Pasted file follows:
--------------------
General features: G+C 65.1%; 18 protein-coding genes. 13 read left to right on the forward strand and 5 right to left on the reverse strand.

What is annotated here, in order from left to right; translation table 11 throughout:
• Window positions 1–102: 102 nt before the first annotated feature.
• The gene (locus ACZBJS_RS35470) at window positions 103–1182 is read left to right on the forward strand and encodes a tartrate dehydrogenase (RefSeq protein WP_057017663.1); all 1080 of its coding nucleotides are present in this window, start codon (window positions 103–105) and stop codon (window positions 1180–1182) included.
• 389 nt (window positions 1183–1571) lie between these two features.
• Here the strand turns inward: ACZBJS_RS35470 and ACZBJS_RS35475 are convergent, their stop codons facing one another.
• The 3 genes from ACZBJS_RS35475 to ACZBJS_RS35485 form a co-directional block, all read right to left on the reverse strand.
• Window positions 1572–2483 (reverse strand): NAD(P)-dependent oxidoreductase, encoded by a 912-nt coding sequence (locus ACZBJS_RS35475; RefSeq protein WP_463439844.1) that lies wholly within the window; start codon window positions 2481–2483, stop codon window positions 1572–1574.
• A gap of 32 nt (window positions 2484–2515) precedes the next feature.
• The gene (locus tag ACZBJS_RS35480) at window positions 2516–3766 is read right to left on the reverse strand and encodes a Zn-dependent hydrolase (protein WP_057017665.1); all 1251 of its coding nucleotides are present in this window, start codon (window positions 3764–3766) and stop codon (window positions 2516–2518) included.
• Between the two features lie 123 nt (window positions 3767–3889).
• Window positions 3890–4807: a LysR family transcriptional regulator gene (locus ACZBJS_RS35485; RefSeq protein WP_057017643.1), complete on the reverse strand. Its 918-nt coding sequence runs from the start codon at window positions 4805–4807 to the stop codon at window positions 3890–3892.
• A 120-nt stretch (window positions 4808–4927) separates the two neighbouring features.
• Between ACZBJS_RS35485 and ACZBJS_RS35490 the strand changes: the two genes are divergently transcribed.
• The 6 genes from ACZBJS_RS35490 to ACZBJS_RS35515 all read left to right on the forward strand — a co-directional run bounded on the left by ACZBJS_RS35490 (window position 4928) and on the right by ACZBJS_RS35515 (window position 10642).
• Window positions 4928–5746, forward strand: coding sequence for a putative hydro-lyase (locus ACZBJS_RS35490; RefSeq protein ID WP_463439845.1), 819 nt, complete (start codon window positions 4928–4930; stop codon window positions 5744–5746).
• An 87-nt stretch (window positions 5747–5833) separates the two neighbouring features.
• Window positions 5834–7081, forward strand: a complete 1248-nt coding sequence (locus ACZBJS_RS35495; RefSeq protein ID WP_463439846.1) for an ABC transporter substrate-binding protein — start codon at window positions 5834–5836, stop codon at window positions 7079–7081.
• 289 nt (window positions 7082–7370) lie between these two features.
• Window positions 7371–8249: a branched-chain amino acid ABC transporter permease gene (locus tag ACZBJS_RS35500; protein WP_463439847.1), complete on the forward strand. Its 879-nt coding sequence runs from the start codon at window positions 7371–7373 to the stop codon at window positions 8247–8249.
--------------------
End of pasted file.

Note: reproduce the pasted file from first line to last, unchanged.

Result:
General features: G+C 65.1%; 18 protein-coding genes. 13 read left to right on the forward strand and 5 right to left on the reverse strand.

What is annotated here, in order from left to right; translation table 11 throughout:
• Window positions 1–102: 102 nt before the first annotated feature.
• The gene (locus ACZBJS_RS35470) at window positions 103–1182 is read left to right on the forward strand and encodes a tartrate dehydrogenase (RefSeq protein WP_057017663.1); all 1080 of its coding nucleotides are present in this window, start codon (window positions 103–105) and stop codon (window positions 1180–1182) included.
• 389 nt (window positions 1183–1571) lie between these two features.
• Here the strand turns inward: ACZBJS_RS35470 and ACZBJS_RS35475 are convergent, their stop codons facing one another.
• The 3 genes from ACZBJS_RS35475 to ACZBJS_RS35485 form a co-directional block, all read right to left on the reverse strand.
• Window positions 1572–2483 (reverse strand): NAD(P)-dependent oxidoreductase, encoded by a 912-nt coding sequence (locus ACZBJS_RS35475; RefSeq protein WP_463439844.1) that lies wholly within the window; start codon window positions 2481–2483, stop codon window positions 1572–1574.
• A gap of 32 nt (window positions 2484–2515) precedes the next feature.
• The gene (locus tag ACZBJS_RS35480) at window positions 2516–3766 is read right to left on the reverse strand and encodes a Zn-dependent hydrolase (protein WP_057017665.1); all 1251 of its coding nucleotides are present in this window, start codon (window positions 3764–3766) and stop codon (window positions 2516–2518) included.
• Between the two features lie 123 nt (window positions 3767–3889).
• Window positions 3890–4807: a LysR family transcriptional regulator gene (locus ACZBJS_RS35485; RefSeq protein WP_057017643.1), complete on the reverse strand. Its 918-nt coding sequence runs from the start codon at window positions 4805–4807 to the stop codon at window positions 3890–3892.
• A 120-nt stretch (window positions 4808–4927) separates the two neighbouring features.
• Between ACZBJS_RS35485 and ACZBJS_RS35490 the strand changes: the two genes are divergently transcribed.
• The 6 genes from ACZBJS_RS35490 to ACZBJS_RS35515 all read left to right on the forward strand — a co-directional run bounded on the left by ACZBJS_RS35490 (window position 4928) and on the right by ACZBJS_RS35515 (window position 10642).
• Window positions 4928–5746, forward strand: coding sequence for a putative hydro-lyase (locus ACZBJS_RS35490; RefSeq protein ID WP_463439845.1), 819 nt, complete (start codon window positions 4928–4930; stop codon window positions 5744–5746).
• An 87-nt stretch (window positions 5747–5833) separates the two neighbouring features.
• Window positions 5834–7081, forward strand: a complete 1248-nt coding sequence (locus ACZBJS_RS35495; RefSeq protein ID WP_463439846.1) for an ABC transporter substrate-binding protein — start codon at window positions 5834–5836, stop codon at window positions 7079–7081.
• 289 nt (window positions 7082–7370) lie between these two features.
• Window positions 7371–8249: a branched-chain amino acid ABC transporter permease gene (locus tag ACZBJS_RS35500; protein WP_463439847.1), complete on the forward strand. Its 879-nt coding sequence runs from the start codon at window positions 7371–7373 to the stop codon at window positions 8247–8249.